Former New York Gov. George Pataki (R) is weighing a bid for president in 2012, he said in an interview on ABC's "Top Line" on Monday.
The former governor, known as a centrist Republican, served three terms in New York and was governor at the time of the Sept. 11, 2001, attacks.
“What I'm going to be looking at is, do we have the right people out there who have that experience, who have experienced leadership, who have been challenged and who can bring people together — not just Republicans and conservatives, but conservatives [and] Democrats," Pataki said. "And make a decision on who else is out there, and whether or not they have those characteristics we need to be able to win this election and govern successfully.”
Pataki was a rumored presidential contender in 2008, but decided against getting into the race.
The former governor worked to raise his national profile during the 2010 cycle, spending several million dollars in support of Republican candidates through his Revere America PAC. The PAC mostly targeted Democrats who voted in favor of healthcare reform, including spending against House Democrats in his home state of New York.
Pataki, who emerged from relative obscurity as the mayor of Peekskill, N.Y., to be elected governor in 1994, also took a jab at former Alaska Gov. Sarah Palin (R) Monday noting, "It was a challenging job, mayor of Peekskill, let me assure you," he said. "Twice the size of Wasilla."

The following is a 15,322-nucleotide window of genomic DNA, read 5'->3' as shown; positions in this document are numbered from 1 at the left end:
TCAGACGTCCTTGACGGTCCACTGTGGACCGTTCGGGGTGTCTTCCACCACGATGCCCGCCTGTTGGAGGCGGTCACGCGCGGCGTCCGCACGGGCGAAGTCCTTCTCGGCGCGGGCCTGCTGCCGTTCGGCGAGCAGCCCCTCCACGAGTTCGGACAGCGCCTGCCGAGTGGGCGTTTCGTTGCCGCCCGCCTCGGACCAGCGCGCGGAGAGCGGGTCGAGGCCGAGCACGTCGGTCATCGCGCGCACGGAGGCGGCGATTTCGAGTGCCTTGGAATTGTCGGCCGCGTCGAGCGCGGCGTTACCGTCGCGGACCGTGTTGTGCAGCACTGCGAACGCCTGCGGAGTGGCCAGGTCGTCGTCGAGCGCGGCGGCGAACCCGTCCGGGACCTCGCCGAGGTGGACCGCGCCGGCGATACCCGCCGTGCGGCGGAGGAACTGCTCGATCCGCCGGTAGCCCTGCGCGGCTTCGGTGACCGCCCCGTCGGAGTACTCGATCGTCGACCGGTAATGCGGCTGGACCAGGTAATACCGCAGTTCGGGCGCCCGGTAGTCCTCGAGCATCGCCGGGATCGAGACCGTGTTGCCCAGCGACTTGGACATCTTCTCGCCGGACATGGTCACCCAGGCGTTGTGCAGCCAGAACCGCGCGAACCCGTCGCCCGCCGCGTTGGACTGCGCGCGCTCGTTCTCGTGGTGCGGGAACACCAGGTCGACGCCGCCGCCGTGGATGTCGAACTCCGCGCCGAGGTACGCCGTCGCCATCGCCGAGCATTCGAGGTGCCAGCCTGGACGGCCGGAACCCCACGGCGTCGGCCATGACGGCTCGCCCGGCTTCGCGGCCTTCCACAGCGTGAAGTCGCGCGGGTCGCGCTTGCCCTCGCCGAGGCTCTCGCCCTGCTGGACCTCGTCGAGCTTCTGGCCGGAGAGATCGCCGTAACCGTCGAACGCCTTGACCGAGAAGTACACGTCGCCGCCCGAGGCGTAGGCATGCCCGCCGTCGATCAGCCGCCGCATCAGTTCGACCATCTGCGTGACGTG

Pataki said he would support Palin should she win the GOP nomination in 2012, but suggested he wouldn't be all that excited about it.
The former governor pointed to his reluctant backing of Republican Carl Paladino in New York's gubernatorial race this fall as indicative of the posture he would take if Palin turned out to be the nominee in 2012.
"It was hard for me to support Carl Paladino. And I did that. So certainly if the choice is between [Palin] and President Obama, I don’t think I'd have any difficulty at all supporting Sarah Palin," he said.
The biggest hurdle for Pataki is his centrist record and reputation, something that's never an asset in a Republican presidential primary and looks like it could be a complete non-starter in 2012.
Two key early states — Iowa and South Carolina — are hostile territory for centrist candidates.